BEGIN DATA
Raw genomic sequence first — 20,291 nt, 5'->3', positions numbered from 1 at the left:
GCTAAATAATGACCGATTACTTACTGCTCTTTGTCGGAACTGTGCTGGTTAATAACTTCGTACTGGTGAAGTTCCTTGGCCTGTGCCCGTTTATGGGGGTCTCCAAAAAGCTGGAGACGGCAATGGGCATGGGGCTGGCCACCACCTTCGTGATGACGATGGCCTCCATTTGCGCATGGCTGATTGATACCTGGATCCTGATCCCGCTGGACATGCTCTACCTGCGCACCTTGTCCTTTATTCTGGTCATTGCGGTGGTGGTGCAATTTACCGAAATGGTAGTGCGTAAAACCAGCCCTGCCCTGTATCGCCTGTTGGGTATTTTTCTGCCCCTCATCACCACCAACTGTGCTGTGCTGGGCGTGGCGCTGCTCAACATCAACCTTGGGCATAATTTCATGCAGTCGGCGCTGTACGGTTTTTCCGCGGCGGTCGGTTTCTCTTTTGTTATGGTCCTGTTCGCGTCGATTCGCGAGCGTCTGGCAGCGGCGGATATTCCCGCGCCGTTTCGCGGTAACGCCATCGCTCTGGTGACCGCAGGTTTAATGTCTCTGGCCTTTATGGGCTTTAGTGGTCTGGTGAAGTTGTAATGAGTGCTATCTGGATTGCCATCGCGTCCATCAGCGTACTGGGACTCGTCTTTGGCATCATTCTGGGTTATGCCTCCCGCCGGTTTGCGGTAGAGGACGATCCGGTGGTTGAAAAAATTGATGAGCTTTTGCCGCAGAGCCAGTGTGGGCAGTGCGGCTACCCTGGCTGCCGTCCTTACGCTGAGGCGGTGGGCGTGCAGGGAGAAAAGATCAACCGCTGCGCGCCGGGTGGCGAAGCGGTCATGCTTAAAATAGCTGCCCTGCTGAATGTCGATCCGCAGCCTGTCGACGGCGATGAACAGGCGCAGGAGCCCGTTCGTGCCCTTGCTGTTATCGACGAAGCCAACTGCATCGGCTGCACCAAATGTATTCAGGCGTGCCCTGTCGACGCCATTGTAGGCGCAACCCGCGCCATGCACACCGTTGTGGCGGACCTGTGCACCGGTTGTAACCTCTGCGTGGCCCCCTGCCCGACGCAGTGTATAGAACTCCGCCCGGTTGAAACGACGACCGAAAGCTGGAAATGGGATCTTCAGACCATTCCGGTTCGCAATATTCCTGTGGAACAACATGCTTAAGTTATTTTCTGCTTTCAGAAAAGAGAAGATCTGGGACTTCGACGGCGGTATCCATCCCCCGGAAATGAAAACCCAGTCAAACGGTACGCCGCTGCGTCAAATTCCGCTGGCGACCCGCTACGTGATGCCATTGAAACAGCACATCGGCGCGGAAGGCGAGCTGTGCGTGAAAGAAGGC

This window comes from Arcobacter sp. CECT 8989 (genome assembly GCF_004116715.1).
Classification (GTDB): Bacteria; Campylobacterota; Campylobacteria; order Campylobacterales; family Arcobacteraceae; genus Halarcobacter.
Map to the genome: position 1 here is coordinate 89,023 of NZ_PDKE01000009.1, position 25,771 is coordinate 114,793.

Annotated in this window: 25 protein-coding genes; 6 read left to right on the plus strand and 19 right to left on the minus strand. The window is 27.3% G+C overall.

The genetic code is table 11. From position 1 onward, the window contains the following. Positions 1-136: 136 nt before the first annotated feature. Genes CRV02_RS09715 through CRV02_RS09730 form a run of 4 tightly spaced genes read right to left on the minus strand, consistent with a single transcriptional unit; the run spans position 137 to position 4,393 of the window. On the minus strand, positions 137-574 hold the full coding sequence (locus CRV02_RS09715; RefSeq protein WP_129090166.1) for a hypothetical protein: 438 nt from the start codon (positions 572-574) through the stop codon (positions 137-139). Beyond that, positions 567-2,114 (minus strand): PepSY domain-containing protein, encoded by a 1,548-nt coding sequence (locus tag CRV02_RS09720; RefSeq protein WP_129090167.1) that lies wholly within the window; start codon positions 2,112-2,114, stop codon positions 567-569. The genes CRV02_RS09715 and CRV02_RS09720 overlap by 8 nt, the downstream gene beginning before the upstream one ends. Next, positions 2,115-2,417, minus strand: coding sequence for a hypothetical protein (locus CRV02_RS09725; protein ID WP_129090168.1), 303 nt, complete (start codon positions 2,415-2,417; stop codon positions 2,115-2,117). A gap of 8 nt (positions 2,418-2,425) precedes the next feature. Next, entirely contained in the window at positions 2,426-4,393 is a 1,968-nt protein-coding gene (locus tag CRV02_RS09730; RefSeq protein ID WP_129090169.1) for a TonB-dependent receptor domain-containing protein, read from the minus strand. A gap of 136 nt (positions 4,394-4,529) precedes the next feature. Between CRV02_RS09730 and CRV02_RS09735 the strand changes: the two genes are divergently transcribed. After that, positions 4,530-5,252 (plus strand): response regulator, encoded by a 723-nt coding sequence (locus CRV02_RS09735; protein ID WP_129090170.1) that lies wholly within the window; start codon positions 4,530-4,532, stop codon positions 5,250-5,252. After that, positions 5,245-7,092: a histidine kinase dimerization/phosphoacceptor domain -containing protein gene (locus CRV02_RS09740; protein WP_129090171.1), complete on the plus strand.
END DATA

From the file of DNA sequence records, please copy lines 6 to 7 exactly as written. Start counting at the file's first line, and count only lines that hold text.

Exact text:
Annotated in this window: 25 protein-coding genes; 6 read left to right on the plus strand and 19 right to left on the minus strand. The window is 27.3% G+C overall.

The genetic code is table 11. From position 1 onward, the window contains the following. Positions 1-136: 136 nt before the first annotated feature. Genes CRV02_RS09715 through CRV02_RS09730 form a run of 4 tightly spaced genes read right to left on the minus strand, consistent with a single transcriptional unit; the run spans position 137 to position 4,393 of the window. On the minus strand, positions 137-574 hold the full coding sequence (locus CRV02_RS09715; RefSeq protein WP_129090166.1) for a hypothetical protein: 438 nt from the start codon (positions 572-574) through the stop codon (positions 137-139). Beyond that, positions 567-2,114 (minus strand): PepSY domain-containing protein, encoded by a 1,548-nt coding sequence (locus tag CRV02_RS09720; RefSeq protein WP_129090167.1) that lies wholly within the window; start codon positions 2,112-2,114, stop codon positions 567-569. The genes CRV02_RS09715 and CRV02_RS09720 overlap by 8 nt, the downstream gene beginning before the upstream one ends. Next, positions 2,115-2,417, minus strand: coding sequence for a hypothetical protein (locus CRV02_RS09725; protein ID WP_129090168.1), 303 nt, complete (start codon positions 2,415-2,417; stop codon positions 2,115-2,117). A gap of 8 nt (positions 2,418-2,425) precedes the next feature. Next, entirely contained in the window at positions 2,426-4,393 is a 1,968-nt protein-coding gene (locus tag CRV02_RS09730; RefSeq protein ID WP_129090169.1) for a TonB-dependent receptor domain-containing protein, read from the minus strand. A gap of 136 nt (positions 4,394-4,529) precedes the next feature. Between CRV02_RS09730 and CRV02_RS09735 the strand changes: the two genes are divergently transcribed. After that, positions 4,530-5,252 (plus strand): response regulator, encoded by a 723-nt coding sequence (locus CRV02_RS09735; protein ID WP_129090170.1) that lies wholly within the window; start codon positions 4,530-4,532, stop codon positions 5,250-5,252. After that, positions 5,245-7,092: a histidine kinase dimerization/phosphoacceptor domain -containing protein gene (locus CRV02_RS09740; protein WP_129090171.1), complete on the plus strand.